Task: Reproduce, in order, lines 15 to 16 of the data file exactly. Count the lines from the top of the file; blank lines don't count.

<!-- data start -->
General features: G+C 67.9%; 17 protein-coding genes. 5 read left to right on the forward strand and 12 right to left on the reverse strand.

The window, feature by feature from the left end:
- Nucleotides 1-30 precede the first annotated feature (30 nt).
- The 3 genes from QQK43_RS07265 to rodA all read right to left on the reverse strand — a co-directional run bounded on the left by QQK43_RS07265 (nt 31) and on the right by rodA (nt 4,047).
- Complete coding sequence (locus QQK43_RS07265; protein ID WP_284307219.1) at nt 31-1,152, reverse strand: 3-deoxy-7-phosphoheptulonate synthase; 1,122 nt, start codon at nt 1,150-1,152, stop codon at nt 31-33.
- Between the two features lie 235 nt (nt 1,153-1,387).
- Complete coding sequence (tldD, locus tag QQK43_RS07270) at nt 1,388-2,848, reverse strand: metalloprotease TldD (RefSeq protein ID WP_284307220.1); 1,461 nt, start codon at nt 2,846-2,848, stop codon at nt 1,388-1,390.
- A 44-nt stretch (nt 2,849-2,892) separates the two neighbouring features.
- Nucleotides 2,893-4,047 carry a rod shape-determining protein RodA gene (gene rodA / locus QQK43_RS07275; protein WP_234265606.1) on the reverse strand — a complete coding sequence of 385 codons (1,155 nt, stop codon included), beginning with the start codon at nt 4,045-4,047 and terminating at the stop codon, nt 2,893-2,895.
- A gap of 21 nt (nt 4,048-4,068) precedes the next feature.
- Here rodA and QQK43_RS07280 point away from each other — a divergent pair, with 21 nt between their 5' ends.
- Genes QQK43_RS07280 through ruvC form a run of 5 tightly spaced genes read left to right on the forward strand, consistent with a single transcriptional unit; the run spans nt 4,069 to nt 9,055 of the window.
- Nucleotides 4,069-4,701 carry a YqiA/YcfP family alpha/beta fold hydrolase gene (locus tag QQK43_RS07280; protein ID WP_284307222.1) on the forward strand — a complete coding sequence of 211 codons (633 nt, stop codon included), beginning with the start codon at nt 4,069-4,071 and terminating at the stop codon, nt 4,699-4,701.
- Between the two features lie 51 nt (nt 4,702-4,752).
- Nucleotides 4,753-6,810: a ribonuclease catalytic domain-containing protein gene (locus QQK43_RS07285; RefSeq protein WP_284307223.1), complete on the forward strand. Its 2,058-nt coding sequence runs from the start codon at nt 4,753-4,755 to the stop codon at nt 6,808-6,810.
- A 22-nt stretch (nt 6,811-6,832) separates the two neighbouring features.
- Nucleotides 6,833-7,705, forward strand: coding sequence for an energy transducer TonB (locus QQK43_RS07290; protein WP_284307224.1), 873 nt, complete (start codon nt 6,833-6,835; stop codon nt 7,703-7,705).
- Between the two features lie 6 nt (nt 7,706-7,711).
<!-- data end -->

- Nucleotides 4,753-6,810: a ribonuclease catalytic domain-containing protein gene (locus QQK43_RS07285; RefSeq protein WP_284307223.1), complete on the forward strand. Its 2,058-nt coding sequence runs from the start codon at nt 4,753-4,755 to the stop codon at nt 6,808-6,810.
- A 22-nt stretch (nt 6,811-6,832) separates the two neighbouring features.